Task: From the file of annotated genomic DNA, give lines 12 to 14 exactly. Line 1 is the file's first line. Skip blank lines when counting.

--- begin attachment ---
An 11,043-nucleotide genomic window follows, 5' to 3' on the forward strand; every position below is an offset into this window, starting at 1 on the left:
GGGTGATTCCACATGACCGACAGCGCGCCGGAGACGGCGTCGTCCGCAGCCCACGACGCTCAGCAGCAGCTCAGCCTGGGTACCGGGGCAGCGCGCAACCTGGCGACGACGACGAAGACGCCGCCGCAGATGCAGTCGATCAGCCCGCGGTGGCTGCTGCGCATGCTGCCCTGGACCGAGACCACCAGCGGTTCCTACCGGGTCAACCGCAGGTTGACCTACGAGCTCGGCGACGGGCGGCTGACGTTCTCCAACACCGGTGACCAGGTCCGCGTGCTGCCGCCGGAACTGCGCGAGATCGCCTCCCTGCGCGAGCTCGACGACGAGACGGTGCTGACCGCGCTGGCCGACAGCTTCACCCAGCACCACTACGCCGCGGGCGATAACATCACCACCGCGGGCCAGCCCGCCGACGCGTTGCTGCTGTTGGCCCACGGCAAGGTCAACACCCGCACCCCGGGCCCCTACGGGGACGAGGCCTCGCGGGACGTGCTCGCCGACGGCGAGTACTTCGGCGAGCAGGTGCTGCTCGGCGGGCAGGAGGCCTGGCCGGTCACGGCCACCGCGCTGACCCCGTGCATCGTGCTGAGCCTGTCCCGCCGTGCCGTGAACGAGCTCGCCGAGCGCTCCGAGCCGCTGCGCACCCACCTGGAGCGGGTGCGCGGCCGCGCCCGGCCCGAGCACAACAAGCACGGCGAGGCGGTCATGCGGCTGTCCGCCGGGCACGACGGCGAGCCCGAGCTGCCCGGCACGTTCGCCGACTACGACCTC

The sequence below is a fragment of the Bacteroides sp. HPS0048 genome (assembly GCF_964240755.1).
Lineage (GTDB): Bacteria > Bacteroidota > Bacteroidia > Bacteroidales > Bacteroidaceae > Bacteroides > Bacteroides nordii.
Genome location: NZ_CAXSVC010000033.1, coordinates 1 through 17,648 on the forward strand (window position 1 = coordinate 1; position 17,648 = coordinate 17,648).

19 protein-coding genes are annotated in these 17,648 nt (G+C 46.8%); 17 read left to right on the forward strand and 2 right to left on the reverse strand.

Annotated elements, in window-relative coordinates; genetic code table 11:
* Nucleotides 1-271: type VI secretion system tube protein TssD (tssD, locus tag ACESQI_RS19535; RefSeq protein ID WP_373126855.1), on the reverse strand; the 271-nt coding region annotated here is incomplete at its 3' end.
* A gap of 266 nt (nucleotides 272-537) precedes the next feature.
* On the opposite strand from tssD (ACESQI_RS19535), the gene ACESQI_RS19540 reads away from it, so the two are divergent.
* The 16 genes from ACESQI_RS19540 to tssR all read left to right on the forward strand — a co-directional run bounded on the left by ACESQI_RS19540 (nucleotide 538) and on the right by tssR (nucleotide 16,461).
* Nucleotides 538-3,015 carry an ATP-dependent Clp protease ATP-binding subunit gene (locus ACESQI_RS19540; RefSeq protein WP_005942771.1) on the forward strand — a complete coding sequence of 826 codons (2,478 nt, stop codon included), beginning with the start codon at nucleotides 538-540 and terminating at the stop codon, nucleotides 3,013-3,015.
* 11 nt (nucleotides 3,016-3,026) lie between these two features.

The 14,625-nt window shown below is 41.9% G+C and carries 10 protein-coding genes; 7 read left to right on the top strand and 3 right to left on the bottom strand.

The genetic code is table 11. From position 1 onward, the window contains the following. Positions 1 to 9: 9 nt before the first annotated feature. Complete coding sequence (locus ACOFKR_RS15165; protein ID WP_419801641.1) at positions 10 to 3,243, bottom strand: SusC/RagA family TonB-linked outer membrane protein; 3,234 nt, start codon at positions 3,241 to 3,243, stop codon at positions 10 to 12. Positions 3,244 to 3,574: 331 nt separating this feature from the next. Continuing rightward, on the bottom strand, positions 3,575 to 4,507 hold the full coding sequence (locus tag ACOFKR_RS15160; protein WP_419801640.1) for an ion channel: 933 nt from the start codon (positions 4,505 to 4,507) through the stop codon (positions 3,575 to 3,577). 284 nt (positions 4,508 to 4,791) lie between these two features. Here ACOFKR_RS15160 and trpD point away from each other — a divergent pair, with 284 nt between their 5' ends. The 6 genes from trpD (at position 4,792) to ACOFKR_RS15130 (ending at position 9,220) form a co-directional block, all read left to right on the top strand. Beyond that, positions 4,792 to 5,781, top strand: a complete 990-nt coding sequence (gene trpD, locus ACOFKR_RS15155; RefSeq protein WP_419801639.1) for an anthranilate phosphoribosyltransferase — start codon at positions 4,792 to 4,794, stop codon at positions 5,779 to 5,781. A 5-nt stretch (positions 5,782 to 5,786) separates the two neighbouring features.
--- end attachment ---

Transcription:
* Nucleotides 538-3,015 carry an ATP-dependent Clp protease ATP-binding subunit gene (locus ACESQI_RS19540; RefSeq protein WP_005942771.1) on the forward strand — a complete coding sequence of 826 codons (2,478 nt, stop codon included), beginning with the start codon at nucleotides 538-540 and terminating at the stop codon, nucleotides 3,013-3,015.
* 11 nt (nucleotides 3,016-3,026) lie between these two features.

The 14,625-nt window shown below is 41.9% G+C and carries 10 protein-coding genes; 7 read left to right on the top strand and 3 right to left on the bottom strand.